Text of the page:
A family converts its weekend waterfront getaway to a charming year-round home.
Bob and Cheryl Rabbitt's waterfront getaway in Sherwood Forest, Maryland, has provided a scrapbook full of summer memories for their family since they bought the cottage in 2002. Situated a mere 20 miles from their primary home in Annapolis, the 1992 cottage is set on the Severn River in an established, almost century-old enclave of 400 homes. The now highly coveted development broke ground in 1913 and has rewarded its loyal population with unending camp activities and contagious camaraderie ever since. Lessons in sailing take place in the nearby waters. Neighbors know each other. A general store delivers daily necessities. The community has modern amenities but is charmingly arrested in time.
When Bob and Cheryl decided they and their four children had outgrown their Annapolis home, it didn't occur to them at first to occupy their getaway home full-time. (Even though Sherwood Forest is alluded to as a summer community, 65 percent of its residents stay there all year.) They shopped around elsewhere for a property that was a move up in size but couldn't find anything that suited them. Beautiful Annapolis neighborhoods yielded plenty of workable houses, but the people who lived in them seemed to vanish once the automatic garage doors closed. The Rabbitts kept returning to the thought that they wanted the sort of community vibe that their summer place provided--children playing outside, neighbors walking their dogs and stopping by to engage in chat.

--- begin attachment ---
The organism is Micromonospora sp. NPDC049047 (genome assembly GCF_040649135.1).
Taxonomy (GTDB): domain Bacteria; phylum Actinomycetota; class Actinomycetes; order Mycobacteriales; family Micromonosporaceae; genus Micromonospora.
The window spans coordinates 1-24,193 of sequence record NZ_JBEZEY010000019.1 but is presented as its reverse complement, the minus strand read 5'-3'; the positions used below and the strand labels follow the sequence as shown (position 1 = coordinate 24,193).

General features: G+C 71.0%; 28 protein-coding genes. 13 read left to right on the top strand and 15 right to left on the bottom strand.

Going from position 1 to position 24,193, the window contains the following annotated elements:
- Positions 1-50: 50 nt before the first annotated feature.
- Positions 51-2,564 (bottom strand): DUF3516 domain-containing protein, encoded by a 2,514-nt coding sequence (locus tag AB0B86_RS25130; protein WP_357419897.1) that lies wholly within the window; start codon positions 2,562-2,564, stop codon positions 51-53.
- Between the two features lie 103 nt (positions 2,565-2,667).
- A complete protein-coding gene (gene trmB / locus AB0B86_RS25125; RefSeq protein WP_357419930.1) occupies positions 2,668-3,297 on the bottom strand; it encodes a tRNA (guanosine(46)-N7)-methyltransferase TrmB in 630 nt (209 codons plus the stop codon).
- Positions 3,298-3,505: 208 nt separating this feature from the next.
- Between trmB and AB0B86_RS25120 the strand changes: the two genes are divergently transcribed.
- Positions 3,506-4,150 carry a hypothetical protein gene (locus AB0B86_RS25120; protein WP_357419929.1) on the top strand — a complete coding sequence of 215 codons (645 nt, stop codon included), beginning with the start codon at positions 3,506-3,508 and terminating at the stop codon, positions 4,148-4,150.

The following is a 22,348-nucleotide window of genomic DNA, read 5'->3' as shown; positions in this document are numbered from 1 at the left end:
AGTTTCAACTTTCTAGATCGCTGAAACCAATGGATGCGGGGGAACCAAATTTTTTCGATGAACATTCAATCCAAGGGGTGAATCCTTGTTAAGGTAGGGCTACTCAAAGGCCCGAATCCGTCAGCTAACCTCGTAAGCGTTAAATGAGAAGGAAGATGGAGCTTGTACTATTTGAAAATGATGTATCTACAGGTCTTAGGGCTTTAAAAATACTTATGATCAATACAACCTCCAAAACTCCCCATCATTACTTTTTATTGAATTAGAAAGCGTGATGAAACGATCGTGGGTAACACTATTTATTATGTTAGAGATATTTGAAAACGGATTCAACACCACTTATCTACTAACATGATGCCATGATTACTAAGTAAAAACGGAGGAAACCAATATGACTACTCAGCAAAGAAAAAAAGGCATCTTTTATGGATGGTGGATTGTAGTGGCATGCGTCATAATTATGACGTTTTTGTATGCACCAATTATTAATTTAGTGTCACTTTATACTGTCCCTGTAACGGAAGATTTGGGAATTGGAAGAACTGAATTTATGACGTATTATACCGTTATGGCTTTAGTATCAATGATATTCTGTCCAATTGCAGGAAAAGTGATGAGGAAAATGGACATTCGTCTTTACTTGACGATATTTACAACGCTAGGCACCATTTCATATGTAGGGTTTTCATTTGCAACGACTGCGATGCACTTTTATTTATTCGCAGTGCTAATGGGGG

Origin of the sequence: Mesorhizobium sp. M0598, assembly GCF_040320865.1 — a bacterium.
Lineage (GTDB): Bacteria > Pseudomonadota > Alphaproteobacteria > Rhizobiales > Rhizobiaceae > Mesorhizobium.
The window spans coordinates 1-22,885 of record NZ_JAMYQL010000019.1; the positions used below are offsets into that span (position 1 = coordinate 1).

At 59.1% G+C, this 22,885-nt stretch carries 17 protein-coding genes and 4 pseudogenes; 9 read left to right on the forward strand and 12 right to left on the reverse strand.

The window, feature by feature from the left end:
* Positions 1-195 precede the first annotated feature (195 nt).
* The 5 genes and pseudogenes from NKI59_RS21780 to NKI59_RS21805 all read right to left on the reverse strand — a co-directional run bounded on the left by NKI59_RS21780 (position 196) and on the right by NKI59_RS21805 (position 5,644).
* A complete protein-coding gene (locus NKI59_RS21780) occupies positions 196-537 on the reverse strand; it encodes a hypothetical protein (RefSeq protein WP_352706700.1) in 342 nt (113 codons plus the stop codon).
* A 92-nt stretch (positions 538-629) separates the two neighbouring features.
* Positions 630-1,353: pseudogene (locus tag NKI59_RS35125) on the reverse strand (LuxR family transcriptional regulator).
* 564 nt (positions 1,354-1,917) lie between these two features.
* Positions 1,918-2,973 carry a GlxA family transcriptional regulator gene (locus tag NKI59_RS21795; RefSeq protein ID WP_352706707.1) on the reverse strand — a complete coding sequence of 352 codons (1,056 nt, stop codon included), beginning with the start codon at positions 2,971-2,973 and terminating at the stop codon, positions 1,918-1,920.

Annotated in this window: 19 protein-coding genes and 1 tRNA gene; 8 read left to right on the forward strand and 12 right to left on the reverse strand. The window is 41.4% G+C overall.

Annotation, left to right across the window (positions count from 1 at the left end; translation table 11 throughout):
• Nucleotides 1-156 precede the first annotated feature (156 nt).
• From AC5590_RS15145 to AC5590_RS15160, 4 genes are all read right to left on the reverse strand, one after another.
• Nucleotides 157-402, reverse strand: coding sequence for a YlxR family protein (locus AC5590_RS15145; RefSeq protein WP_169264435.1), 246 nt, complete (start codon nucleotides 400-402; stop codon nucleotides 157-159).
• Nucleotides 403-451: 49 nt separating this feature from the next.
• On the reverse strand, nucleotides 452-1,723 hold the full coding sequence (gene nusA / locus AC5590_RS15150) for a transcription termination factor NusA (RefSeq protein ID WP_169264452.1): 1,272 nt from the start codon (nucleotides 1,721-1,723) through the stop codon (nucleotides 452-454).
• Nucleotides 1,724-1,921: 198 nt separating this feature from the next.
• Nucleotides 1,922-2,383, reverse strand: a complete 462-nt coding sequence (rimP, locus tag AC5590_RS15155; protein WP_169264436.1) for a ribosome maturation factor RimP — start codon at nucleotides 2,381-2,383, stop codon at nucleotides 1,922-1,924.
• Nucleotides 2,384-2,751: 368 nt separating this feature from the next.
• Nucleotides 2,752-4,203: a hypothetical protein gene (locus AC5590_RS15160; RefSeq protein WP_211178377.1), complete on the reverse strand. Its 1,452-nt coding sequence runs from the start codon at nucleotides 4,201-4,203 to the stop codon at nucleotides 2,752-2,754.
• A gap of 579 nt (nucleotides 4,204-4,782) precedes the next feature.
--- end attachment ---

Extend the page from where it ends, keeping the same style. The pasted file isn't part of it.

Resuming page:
That's when it dawned on them that with so much fun to be had in Sherwood Forest, it would be a shame to leave the friendly compound every year just because days were becoming shorter and the lush green lawns of summer were giving way to the fiery foliage of fall. So the Rabbitts decided to extend their stay--permanently. "We could have bought a house anywhere," says Cheryl. "But it wasn't just about the house. We were more interested in finding a neighborhood where people wanted to know each other and get together. Then we could always adapt the house if necessary."
So they ceased their hunt, committed to Sherwood Forest year-round, and pushed to complete a full, yearlong renovation. A former television reporter, Cheryl tackled the plans as she would an in-depth news story. Photos of residential exteriors, fabric swatches, and paint samples were assembled, filling files that she and Bob carefully perused in order to develop an aesthetic they could relay to the team of professionals- they hired, a talented trio composed of architect Catherine Purple Cherry, interior designer Kelley Proxmire, and builder Burt Winchester.